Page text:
Once again, I’m not 100 percent down with a First Person Defender entertrainment video. In the first scenario, Gunblast guy should have surrendered his money. In the second, Ol’ Twin Beard needed to inflict some serious hurt on his attacker. You know: speed, surprise and violence of action. Only there’s not a lot of surprise in a Simunition simulation and you can’t practice real violence without full protective gear. But it’s the first lesson that I’d like to highlight. There are times when compliance is your best option. Gun or no gun. Training or no training . . .
It’s entirely possible to find yourself so far behind the self-defense curve that all you can do is whatever the bad guy tells you to do. Especially if it’s just stuff he/she/they want. Here’s a real world example where fighting back was not the ideal response:
A hot dog vendor at a Ferguson Home Depot was robbed of his cellphone and struck in the head with a hammer by four shoplifters. The incident occurred around 3 p.m on Wednesday. The Home Depot is located in St. Louis County at the 10900 block of New Halls Ferry Road.
Reading further at thegatewaypundit.com, we discover that the sequence of events was not quite as straightforward as the lead suggests.
Authorities said the hot dog vendor was standing at the front entrance of the Home Depot in the 10900 block of New Halls Ferry Rd. around 3 p.m. when four shoplifters walked by and swiped his cell phone.
Police said the vendor chased them out of the store, but was struck in the head with a hammer one of the suspects had stolen. The suspects then got in a car and drove away.
The bloodied victim was transported to the hospital with serious injuries.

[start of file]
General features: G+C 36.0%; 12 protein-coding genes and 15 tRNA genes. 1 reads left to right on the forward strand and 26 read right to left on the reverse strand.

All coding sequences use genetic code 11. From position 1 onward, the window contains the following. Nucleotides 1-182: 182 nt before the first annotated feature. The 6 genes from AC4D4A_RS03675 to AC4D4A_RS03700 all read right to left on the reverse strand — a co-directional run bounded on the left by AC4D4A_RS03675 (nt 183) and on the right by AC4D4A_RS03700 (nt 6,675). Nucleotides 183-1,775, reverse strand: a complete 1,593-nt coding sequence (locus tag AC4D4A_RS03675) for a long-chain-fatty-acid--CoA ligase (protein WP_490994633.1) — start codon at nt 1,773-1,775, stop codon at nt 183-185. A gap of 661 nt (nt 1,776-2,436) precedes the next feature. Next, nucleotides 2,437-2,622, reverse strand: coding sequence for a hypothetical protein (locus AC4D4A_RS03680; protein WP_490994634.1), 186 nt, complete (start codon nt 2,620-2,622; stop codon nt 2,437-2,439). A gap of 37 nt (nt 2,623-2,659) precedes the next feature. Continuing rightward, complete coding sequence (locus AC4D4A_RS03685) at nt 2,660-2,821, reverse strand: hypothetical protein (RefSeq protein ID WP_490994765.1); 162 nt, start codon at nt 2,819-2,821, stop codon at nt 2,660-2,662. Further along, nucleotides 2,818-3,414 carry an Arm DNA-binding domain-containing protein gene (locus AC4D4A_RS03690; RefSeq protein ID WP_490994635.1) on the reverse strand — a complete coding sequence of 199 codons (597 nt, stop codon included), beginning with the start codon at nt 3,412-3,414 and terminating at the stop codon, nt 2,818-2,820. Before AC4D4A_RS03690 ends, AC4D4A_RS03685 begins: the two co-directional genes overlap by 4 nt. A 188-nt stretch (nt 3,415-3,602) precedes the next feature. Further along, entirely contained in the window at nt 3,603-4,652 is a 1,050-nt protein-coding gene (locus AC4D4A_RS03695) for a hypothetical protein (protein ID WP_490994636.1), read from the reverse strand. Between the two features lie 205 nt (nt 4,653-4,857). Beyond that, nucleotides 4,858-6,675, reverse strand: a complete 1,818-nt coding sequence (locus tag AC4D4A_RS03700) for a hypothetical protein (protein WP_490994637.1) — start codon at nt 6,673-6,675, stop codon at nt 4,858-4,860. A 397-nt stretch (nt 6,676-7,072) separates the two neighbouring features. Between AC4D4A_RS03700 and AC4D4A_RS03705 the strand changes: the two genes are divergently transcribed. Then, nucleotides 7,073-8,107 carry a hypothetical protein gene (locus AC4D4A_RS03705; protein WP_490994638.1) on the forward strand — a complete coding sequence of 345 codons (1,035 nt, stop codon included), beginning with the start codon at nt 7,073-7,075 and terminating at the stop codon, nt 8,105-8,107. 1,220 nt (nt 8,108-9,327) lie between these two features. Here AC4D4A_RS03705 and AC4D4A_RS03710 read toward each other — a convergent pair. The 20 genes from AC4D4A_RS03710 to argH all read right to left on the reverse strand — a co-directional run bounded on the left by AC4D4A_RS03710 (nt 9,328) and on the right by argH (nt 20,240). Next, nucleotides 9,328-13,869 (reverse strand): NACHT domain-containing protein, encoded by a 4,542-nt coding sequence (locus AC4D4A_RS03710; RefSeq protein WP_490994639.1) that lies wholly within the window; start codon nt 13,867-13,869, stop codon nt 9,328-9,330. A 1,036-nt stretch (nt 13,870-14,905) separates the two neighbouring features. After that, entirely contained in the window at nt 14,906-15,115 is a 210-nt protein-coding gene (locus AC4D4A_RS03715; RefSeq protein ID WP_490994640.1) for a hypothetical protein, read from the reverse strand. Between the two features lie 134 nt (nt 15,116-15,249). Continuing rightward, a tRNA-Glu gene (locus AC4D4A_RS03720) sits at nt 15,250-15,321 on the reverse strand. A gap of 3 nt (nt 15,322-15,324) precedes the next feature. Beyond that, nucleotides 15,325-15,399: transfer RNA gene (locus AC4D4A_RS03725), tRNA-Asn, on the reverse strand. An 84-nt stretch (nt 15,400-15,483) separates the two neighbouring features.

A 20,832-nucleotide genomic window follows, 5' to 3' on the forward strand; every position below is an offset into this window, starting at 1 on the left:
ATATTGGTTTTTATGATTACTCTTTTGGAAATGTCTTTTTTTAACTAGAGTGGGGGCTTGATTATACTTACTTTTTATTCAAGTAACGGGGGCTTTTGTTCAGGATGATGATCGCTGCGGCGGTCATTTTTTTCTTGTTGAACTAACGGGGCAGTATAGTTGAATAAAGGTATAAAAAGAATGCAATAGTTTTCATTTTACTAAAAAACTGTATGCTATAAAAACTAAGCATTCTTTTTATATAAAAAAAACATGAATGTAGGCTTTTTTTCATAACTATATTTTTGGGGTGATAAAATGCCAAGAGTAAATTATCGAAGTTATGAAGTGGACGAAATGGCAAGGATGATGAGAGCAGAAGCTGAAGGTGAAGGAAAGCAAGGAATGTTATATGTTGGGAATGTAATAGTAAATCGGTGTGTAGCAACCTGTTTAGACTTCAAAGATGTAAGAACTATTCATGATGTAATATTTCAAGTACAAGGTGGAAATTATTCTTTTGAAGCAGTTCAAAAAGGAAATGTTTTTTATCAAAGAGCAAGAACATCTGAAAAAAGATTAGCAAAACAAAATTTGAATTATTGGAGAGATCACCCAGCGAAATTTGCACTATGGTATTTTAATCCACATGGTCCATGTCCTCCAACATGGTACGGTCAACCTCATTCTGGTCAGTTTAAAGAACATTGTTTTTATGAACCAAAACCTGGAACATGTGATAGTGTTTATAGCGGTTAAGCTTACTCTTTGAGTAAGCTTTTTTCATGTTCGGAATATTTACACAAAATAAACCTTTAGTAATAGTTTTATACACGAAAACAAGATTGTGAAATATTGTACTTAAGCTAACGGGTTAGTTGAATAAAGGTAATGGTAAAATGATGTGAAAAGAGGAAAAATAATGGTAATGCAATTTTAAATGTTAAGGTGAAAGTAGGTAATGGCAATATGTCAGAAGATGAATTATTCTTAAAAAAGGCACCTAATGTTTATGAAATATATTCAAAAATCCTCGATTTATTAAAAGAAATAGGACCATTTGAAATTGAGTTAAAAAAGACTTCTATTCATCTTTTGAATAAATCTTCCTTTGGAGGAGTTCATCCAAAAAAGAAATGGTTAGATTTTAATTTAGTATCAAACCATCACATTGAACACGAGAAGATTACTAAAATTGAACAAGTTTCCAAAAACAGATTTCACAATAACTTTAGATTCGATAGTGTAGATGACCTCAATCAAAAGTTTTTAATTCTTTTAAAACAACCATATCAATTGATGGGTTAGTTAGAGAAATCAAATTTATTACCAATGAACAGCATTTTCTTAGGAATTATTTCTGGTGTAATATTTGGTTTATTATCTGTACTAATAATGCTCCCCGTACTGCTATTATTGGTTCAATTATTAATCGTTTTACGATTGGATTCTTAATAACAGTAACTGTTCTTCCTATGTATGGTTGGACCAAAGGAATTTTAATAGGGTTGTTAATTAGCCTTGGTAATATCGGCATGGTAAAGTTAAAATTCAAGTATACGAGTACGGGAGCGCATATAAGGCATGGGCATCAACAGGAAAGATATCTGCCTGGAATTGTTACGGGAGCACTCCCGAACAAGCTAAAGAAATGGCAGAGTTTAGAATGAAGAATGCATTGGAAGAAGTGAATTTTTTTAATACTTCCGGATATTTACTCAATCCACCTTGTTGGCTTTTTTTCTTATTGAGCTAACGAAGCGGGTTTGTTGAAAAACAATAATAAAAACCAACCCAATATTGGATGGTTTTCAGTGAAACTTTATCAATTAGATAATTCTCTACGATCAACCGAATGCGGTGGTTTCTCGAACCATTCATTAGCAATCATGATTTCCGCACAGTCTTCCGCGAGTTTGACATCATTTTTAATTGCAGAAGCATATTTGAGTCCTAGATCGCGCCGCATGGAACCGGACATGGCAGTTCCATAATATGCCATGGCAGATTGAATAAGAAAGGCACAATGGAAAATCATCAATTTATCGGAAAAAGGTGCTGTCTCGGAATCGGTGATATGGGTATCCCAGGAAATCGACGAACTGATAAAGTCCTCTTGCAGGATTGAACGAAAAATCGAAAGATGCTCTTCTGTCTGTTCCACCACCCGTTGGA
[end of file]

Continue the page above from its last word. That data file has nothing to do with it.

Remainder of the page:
Obviously, it’s best to avoid violent confrontations altogether. Stay away from stupid people in stupid places doing stupid things. Maintain situational awareness. Like that. But sometimes a potential beat down—or worse—finds you. And when it does, if you can trade your stuff for the cessation of hostilities, do it.
I know: giving up your stuff is no guarantee that you won’t be attacked. There are plenty of examples of victims who complied fully with criminals’ demands and got a beat down or shot or raped anyway. For “no good reason.”
Notice I said if you can avoid a violent confrontation by giving up your stuff. How can you know whether the bad guy or bad guys will be satisfied with stuff? You can’t.
It’s going to be an adrenalin-infused risk assessment informed by subconscious cues. In other words, you’ll probably react to the circumstances rather than act based on logical analysis of the situation. But you can go in with the mindset that stuff is negotiable. Whereas your life and the life of your loved ones is not. Obviously.
If nothing else, surrendering stuff can buy you time. If an assault caught you on the hop (the perennial problem for someone being attacked) giving it up may afford you the opportunity to launch a speed, surprise and violence of action counterattack. You’re not abandoning the option of an armed/physical defense. You’re postponing it.
One thing is for sure: practicing shooting from a retention position at close quarters is an excellent idea. Just like letting go of your valuables to increase your self-defense options, hip-shooting skills increase the possibility of a successful self defense.